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Smart Bombs: Military, Defense and National Security

Meet the Broomhandle Mauser (Or the Han Solo Star Wars Gun)

Broomhandle Mauser – The Iconic Star Wars Gun: Certain German semiautomatic pistols are recognizable to everyone.

Through their aesthetics and the characteristics of use, they have become icons in real-world combat and in pop culture.

You have the P-08 Parabellum “Luger,” the first 9x19mm pistol ever.

This pistol debuted in 1902 and was the standard-issue pistol of the Imperial German Army in the First World War before going on to appear in countless films and television series. Then came the Walther P38, which was the official sidearm of the Wehrmacht in WWII before attaining its own televised fame, particularly in the 1960s classic spy show “The Man From U.N.C.L.E.”

But the granddaddy of them all is the C96 “Broomhandle Mauser.”

C96 “Broomhandle” Mauser Early History and Specifications

As firearms and self-defense guru Massad F. Ayoob points out, “The C96 pistol is one of the most recognizable handguns ever made. Its integral magazine, loaded via stripper clips, sat ahead of the trigger guard, and its rather awkward grip-shape gave it the nickname ‘broomhandle.’ The C96 was the first military semiautomatic pistol to prove itself both rugged enough and reliable enough for field use, though its substantial size and a shape not conducive to concealment would limit its appeal as a ‘personal gun.’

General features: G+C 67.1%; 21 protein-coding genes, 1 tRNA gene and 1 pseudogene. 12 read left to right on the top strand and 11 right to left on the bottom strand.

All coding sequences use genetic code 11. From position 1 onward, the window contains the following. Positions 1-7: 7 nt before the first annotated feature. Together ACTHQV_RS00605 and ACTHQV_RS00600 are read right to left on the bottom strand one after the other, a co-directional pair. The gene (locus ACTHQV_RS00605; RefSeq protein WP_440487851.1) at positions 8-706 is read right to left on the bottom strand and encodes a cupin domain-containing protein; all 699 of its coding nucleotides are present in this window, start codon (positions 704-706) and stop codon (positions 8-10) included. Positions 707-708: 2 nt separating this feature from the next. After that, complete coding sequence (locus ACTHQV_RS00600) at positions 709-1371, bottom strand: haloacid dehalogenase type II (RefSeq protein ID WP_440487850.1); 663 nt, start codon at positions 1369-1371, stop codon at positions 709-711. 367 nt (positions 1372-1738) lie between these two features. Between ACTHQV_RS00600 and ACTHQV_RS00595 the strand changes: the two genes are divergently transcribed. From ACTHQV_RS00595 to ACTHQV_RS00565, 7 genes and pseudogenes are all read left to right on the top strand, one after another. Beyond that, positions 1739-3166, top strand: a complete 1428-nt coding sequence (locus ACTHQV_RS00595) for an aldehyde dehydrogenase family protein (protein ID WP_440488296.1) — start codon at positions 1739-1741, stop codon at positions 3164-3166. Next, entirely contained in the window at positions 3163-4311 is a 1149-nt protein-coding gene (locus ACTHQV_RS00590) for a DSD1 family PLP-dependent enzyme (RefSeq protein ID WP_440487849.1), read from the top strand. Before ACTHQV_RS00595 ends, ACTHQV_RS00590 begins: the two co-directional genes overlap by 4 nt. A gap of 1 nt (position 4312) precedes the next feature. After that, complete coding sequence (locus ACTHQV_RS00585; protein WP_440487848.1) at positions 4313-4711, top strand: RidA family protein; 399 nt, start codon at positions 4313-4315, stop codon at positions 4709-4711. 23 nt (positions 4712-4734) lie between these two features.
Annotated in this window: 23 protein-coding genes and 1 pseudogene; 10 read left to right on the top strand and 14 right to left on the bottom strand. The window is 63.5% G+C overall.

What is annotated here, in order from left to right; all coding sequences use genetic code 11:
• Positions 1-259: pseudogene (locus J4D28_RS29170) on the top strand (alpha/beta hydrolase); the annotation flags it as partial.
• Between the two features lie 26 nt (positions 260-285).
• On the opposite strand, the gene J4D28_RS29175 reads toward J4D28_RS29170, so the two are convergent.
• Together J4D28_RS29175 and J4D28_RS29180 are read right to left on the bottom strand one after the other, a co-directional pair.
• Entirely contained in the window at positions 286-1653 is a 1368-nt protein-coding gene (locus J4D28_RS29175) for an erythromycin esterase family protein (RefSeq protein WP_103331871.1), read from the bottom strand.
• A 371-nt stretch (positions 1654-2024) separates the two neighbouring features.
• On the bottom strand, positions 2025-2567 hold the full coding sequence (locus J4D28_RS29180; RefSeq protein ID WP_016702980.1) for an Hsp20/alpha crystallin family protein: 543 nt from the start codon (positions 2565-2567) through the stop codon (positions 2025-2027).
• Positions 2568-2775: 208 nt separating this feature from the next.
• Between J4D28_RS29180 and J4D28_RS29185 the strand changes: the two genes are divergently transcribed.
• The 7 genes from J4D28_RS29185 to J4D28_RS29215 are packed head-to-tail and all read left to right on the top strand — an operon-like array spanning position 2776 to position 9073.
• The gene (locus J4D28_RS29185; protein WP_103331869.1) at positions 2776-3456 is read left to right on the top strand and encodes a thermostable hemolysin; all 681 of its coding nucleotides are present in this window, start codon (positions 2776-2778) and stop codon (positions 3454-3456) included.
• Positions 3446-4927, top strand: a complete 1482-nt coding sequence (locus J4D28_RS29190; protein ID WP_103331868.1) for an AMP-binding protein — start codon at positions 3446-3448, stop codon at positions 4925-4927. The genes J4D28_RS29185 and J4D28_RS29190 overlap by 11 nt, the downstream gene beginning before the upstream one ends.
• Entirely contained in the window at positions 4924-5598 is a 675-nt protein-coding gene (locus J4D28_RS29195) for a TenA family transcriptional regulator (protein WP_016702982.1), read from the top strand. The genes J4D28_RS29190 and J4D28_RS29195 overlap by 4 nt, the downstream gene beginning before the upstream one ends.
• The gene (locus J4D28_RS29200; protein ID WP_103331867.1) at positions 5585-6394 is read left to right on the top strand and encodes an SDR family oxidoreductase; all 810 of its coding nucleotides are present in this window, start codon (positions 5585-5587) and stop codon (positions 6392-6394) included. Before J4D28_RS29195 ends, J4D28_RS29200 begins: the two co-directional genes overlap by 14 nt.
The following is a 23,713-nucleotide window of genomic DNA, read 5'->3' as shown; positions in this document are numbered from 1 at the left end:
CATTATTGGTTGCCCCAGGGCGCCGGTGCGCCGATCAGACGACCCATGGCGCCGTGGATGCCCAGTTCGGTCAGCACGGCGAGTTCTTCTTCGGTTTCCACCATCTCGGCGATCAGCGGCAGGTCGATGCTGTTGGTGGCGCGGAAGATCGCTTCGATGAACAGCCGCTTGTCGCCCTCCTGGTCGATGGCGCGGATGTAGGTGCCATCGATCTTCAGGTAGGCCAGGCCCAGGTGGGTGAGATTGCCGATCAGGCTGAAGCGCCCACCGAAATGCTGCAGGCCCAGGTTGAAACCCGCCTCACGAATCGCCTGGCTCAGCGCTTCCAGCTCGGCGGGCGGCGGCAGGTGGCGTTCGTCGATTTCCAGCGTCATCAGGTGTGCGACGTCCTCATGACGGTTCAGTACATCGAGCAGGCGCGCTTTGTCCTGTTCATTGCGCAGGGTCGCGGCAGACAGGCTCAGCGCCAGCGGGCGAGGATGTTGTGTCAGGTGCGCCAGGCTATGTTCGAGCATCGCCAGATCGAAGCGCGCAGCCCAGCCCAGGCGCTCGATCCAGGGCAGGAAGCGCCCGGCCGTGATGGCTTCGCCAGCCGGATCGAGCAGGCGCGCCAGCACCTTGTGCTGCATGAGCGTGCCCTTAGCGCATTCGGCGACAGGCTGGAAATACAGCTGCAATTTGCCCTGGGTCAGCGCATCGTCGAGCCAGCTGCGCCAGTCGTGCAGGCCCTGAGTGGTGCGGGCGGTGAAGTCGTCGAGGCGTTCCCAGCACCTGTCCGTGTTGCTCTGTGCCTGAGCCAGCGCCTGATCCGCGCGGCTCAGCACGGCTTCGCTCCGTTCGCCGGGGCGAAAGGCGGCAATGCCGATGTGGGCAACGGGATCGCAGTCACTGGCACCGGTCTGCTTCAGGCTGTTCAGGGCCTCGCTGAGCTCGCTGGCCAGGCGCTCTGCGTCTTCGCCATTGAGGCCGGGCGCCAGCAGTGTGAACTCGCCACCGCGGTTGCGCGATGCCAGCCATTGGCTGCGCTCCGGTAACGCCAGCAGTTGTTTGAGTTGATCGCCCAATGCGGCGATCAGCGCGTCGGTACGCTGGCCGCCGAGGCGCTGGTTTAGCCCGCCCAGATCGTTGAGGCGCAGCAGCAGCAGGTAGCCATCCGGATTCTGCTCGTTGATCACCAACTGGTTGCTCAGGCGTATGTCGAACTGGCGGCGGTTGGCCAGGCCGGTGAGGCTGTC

“However, the Mauser was a far-reaching weapon in a much more important way. It was a harbinger of things to come, of the profound changes in battle tactics and technology that would take place in the 20th century.”

The autopistol was prototyped in 1895, patented the following year, and entered into production the year after that. Mauser kept it in production until 1937, with unlicensed copies being made in China and Spain. Over 1.1 million guns were eventually produced. The original caliber was the 7.63x25mm Mauser cartridge, followed by chamberings in 9x19mm, and, more rarely, the 7.65x21mm Parabellum, 9mm Mauser, 8.15mm Mauser, 8mm Gasser, and .45 ACP. The 7.63 Mauser round generated a muzzle velocity of 1,394 feet per second and muzzle energy of 403 foot-pounds, with an effective range of 160 to 220 yards. 

Specifications included a barrel length of 5.5 inches, an overall length of 12,3 inches, a weight of 2 pounds 8 ounces, and a standard internal magazine capacity of 10 rounds.

The Broomhandle’s Performance in History…

A 1,000-word article cannot do complete justice to the real-world combat usage of the C96, so for now we’ll focus on the pistol’s most famous user and arguably all-time biggest fan: none other than Sir Winston Leonard Spencer Churchill

It was basically by historical accident that a young Lieutenant Churchill — a cavalry officer at the time — obtained his Mauser, purchasing one as a substitute weapon after a shoulder injury made use of the traditional cavalry saber infeasible. The purchase would prove fortuitous during Lt. Churchill’s participation in the Battle of Omdurman on September 2, 1898, which pitted 8,000 British regulars and along with roughly 17,000 Egyptian and Sudanese troops against 52,000 Sudanese Mahdist Islamist separatists known as Dervishes. As eloquently articulated my Will Dabbs M.D. in a March 2018 article for Athlon Outdoors: